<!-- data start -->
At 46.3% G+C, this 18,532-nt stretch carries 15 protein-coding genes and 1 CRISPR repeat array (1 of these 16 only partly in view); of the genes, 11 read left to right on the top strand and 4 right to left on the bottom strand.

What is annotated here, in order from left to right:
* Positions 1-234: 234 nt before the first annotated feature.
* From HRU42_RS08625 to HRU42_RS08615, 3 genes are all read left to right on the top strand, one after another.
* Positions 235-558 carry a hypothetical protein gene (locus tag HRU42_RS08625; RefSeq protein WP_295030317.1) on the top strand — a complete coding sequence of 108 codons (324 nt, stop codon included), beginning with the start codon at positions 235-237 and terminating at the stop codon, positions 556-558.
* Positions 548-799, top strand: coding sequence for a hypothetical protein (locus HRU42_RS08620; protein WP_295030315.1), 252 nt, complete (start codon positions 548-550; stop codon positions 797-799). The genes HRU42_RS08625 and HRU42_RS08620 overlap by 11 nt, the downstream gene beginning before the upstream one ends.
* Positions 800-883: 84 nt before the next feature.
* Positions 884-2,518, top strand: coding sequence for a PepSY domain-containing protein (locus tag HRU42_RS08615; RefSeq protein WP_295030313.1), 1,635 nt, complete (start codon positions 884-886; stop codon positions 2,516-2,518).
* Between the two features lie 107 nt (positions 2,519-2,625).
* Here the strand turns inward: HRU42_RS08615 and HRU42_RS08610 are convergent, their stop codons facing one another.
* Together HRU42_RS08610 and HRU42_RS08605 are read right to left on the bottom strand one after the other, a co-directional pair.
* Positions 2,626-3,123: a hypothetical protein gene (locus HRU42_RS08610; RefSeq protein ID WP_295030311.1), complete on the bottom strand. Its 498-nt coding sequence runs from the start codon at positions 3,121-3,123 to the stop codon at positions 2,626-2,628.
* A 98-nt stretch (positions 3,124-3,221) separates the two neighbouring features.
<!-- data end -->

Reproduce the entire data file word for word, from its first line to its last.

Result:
At 46.3% G+C, this 18,532-nt stretch carries 15 protein-coding genes and 1 CRISPR repeat array (1 of these 16 only partly in view); of the genes, 11 read left to right on the top strand and 4 right to left on the bottom strand.

What is annotated here, in order from left to right:
* Positions 1-234: 234 nt before the first annotated feature.
* From HRU42_RS08625 to HRU42_RS08615, 3 genes are all read left to right on the top strand, one after another.
* Positions 235-558 carry a hypothetical protein gene (locus tag HRU42_RS08625; RefSeq protein WP_295030317.1) on the top strand — a complete coding sequence of 108 codons (324 nt, stop codon included), beginning with the start codon at positions 235-237 and terminating at the stop codon, positions 556-558.
* Positions 548-799, top strand: coding sequence for a hypothetical protein (locus HRU42_RS08620; protein WP_295030315.1), 252 nt, complete (start codon positions 548-550; stop codon positions 797-799). The genes HRU42_RS08625 and HRU42_RS08620 overlap by 11 nt, the downstream gene beginning before the upstream one ends.
* Positions 800-883: 84 nt before the next feature.
* Positions 884-2,518, top strand: coding sequence for a PepSY domain-containing protein (locus tag HRU42_RS08615; RefSeq protein WP_295030313.1), 1,635 nt, complete (start codon positions 884-886; stop codon positions 2,516-2,518).
* Between the two features lie 107 nt (positions 2,519-2,625).
* Here the strand turns inward: HRU42_RS08615 and HRU42_RS08610 are convergent, their stop codons facing one another.
* Together HRU42_RS08610 and HRU42_RS08605 are read right to left on the bottom strand one after the other, a co-directional pair.
* Positions 2,626-3,123: a hypothetical protein gene (locus HRU42_RS08610; RefSeq protein ID WP_295030311.1), complete on the bottom strand. Its 498-nt coding sequence runs from the start codon at positions 3,121-3,123 to the stop codon at positions 2,626-2,628.
* A 98-nt stretch (positions 3,124-3,221) separates the two neighbouring features.